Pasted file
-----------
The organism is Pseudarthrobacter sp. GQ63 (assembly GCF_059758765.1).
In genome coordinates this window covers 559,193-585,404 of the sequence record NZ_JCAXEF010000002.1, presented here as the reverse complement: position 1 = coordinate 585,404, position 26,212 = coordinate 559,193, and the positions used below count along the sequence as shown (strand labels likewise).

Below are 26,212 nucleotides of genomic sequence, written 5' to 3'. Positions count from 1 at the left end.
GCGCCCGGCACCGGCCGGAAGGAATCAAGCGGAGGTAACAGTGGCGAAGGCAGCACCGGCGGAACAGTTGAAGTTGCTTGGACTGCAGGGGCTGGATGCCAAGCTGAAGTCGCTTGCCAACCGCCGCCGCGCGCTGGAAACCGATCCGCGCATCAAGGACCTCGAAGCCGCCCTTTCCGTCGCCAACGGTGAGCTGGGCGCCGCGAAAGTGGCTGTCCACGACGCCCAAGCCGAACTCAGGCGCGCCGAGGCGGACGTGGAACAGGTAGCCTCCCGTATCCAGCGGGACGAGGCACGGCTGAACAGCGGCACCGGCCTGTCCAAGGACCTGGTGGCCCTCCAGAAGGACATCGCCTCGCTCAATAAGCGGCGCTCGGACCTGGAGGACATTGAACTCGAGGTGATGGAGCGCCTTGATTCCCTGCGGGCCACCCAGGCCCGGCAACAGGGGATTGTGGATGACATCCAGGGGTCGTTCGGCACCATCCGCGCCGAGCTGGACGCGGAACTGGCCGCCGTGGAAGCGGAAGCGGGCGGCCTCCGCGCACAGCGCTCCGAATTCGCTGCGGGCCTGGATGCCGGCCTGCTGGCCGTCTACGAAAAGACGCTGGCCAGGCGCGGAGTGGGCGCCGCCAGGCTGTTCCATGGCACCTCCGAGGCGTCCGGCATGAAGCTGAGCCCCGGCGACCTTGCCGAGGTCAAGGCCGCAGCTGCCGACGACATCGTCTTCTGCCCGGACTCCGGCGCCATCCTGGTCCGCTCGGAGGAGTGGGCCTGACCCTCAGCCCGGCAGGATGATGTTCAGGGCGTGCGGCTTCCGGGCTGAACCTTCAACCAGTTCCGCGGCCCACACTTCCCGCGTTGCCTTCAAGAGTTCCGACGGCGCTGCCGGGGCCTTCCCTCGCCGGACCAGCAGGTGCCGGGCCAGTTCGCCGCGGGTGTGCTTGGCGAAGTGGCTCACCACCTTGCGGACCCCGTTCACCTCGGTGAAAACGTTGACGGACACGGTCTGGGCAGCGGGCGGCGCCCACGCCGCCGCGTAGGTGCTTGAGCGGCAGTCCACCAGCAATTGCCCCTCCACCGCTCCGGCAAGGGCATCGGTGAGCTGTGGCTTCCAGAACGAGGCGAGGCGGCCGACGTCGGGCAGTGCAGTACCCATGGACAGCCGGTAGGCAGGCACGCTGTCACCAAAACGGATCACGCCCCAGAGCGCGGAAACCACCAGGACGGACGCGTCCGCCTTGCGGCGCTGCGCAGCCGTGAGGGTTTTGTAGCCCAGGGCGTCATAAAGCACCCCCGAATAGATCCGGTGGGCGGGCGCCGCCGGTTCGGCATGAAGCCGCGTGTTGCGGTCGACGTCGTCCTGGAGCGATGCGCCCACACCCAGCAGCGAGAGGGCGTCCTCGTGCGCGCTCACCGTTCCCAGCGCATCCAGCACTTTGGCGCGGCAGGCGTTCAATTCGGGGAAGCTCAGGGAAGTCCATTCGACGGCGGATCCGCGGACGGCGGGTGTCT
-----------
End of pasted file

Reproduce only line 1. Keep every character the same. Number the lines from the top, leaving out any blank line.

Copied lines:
The organism is Pseudarthrobacter sp. GQ63 (assembly GCF_059758765.1).